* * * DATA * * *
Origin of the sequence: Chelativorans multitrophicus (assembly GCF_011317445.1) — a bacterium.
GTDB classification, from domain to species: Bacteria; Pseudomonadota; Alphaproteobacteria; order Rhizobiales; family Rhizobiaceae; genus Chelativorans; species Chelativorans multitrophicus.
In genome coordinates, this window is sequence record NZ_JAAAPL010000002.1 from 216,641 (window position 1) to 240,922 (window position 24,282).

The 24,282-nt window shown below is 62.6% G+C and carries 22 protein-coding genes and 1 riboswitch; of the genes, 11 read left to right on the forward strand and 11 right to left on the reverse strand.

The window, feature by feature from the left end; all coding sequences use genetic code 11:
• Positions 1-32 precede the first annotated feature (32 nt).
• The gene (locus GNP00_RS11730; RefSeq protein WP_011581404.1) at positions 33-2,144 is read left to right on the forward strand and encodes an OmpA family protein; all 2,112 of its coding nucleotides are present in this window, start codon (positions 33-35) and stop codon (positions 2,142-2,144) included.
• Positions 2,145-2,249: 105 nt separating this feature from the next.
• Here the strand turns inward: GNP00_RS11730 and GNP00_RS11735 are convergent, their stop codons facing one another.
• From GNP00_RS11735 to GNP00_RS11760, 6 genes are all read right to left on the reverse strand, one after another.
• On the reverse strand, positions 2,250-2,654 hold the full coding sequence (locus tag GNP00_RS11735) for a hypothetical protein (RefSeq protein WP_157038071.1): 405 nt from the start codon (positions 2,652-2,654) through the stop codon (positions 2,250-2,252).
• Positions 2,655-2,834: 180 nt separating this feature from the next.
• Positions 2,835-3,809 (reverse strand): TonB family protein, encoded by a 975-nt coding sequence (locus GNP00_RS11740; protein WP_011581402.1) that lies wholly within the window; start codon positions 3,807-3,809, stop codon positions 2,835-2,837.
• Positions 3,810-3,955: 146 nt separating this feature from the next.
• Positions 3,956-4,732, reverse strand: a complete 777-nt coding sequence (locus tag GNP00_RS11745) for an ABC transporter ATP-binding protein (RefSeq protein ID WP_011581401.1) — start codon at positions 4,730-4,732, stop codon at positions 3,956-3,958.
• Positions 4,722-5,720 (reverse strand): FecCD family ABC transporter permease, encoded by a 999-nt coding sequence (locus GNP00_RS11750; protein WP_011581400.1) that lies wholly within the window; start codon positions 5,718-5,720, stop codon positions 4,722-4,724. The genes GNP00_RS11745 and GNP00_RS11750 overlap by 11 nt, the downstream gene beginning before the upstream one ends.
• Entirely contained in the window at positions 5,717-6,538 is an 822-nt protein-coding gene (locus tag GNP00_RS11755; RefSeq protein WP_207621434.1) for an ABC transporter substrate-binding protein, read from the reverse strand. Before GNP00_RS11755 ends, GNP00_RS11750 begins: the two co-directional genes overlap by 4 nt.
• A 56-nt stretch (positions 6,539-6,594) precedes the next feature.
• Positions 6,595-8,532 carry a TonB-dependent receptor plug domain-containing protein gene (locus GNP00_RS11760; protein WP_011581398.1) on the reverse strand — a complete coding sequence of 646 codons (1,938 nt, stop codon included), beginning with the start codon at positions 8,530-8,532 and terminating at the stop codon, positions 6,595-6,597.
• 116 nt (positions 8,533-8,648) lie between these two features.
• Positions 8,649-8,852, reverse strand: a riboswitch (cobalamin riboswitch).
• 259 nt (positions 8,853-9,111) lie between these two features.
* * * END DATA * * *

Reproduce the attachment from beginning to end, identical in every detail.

Origin of the sequence: Chelativorans multitrophicus (assembly GCF_011317445.1) — a bacterium.
GTDB classification, from domain to species: Bacteria; Pseudomonadota; Alphaproteobacteria; order Rhizobiales; family Rhizobiaceae; genus Chelativorans; species Chelativorans multitrophicus.
In genome coordinates, this window is sequence record NZ_JAAAPL010000002.1 from 216,641 (window position 1) to 240,922 (window position 24,282).

The 24,282-nt window shown below is 62.6% G+C and carries 22 protein-coding genes and 1 riboswitch; of the genes, 11 read left to right on the forward strand and 11 right to left on the reverse strand.

The window, feature by feature from the left end; all coding sequences use genetic code 11:
• Positions 1-32 precede the first annotated feature (32 nt).
• The gene (locus GNP00_RS11730; RefSeq protein WP_011581404.1) at positions 33-2,144 is read left to right on the forward strand and encodes an OmpA family protein; all 2,112 of its coding nucleotides are present in this window, start codon (positions 33-35) and stop codon (positions 2,142-2,144) included.
• Positions 2,145-2,249: 105 nt separating this feature from the next.
• Here the strand turns inward: GNP00_RS11730 and GNP00_RS11735 are convergent, their stop codons facing one another.
• From GNP00_RS11735 to GNP00_RS11760, 6 genes are all read right to left on the reverse strand, one after another.
• On the reverse strand, positions 2,250-2,654 hold the full coding sequence (locus tag GNP00_RS11735) for a hypothetical protein (RefSeq protein WP_157038071.1): 405 nt from the start codon (positions 2,652-2,654) through the stop codon (positions 2,250-2,252).
• Positions 2,655-2,834: 180 nt separating this feature from the next.
• Positions 2,835-3,809 (reverse strand): TonB family protein, encoded by a 975-nt coding sequence (locus GNP00_RS11740; protein WP_011581402.1) that lies wholly within the window; start codon positions 3,807-3,809, stop codon positions 2,835-2,837.
• Positions 3,810-3,955: 146 nt separating this feature from the next.
• Positions 3,956-4,732, reverse strand: a complete 777-nt coding sequence (locus tag GNP00_RS11745) for an ABC transporter ATP-binding protein (RefSeq protein ID WP_011581401.1) — start codon at positions 4,730-4,732, stop codon at positions 3,956-3,958.
• Positions 4,722-5,720 (reverse strand): FecCD family ABC transporter permease, encoded by a 999-nt coding sequence (locus GNP00_RS11750; protein WP_011581400.1) that lies wholly within the window; start codon positions 5,718-5,720, stop codon positions 4,722-4,724. The genes GNP00_RS11745 and GNP00_RS11750 overlap by 11 nt, the downstream gene beginning before the upstream one ends.
• Entirely contained in the window at positions 5,717-6,538 is an 822-nt protein-coding gene (locus tag GNP00_RS11755; RefSeq protein WP_207621434.1) for an ABC transporter substrate-binding protein, read from the reverse strand. Before GNP00_RS11755 ends, GNP00_RS11750 begins: the two co-directional genes overlap by 4 nt.
• A 56-nt stretch (positions 6,539-6,594) precedes the next feature.
• Positions 6,595-8,532 carry a TonB-dependent receptor plug domain-containing protein gene (locus GNP00_RS11760; protein WP_011581398.1) on the reverse strand — a complete coding sequence of 646 codons (1,938 nt, stop codon included), beginning with the start codon at positions 8,530-8,532 and terminating at the stop codon, positions 6,595-6,597.
• 116 nt (positions 8,533-8,648) lie between these two features.
• Positions 8,649-8,852, reverse strand: a riboswitch (cobalamin riboswitch).
• 259 nt (positions 8,853-9,111) lie between these two features.